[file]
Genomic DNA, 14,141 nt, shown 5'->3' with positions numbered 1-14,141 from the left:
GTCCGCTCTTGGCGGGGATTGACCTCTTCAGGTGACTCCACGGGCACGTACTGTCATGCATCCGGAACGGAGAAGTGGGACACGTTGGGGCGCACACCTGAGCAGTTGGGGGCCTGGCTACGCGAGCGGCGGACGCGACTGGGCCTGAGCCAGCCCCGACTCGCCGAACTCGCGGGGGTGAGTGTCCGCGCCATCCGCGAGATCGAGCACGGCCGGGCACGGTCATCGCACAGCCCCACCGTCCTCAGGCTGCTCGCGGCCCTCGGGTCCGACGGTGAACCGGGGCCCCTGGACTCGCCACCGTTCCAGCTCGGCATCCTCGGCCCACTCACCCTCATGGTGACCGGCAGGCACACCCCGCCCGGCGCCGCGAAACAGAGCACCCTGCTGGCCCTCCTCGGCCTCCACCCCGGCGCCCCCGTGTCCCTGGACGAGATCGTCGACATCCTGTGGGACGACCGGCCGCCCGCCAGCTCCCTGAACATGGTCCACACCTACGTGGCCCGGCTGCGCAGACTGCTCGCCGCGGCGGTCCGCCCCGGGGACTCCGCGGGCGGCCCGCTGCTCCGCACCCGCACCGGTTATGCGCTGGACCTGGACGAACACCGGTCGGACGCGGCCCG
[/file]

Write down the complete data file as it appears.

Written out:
Genomic DNA, 14,141 nt, shown 5'->3' with positions numbered 1-14,141 from the left:
GTCCGCTCTTGGCGGGGATTGACCTCTTCAGGTGACTCCACGGGCACGTACTGTCATGCATCCGGAACGGAGAAGTGGGACACGTTGGGGCGCACACCTGAGCAGTTGGGGGCCTGGCTACGCGAGCGGCGGACGCGACTGGGCCTGAGCCAGCCCCGACTCGCCGAACTCGCGGGGGTGAGTGTCCGCGCCATCCGCGAGATCGAGCACGGCCGGGCACGGTCATCGCACAGCCCCACCGTCCTCAGGCTGCTCGCGGCCCTCGGGTCCGACGGTGAACCGGGGCCCCTGGACTCGCCACCGTTCCAGCTCGGCATCCTCGGCCCACTCACCCTCATGGTGACCGGCAGGCACACCCCGCCCGGCGCCGCGAAACAGAGCACCCTGCTGGCCCTCCTCGGCCTCCACCCCGGCGCCCCCGTGTCCCTGGACGAGATCGTCGACATCCTGTGGGACGACCGGCCGCCCGCCAGCTCCCTGAACATGGTCCACACCTACGTGGCCCGGCTGCGCAGACTGCTCGCCGCGGCGGTCCGCCCCGGGGACTCCGCGGGCGGCCCGCTGCTCCGCACCCGCACCGGTTATGCGCTGGACCTGGACGAACACCGGTCGGACGCGGCCCG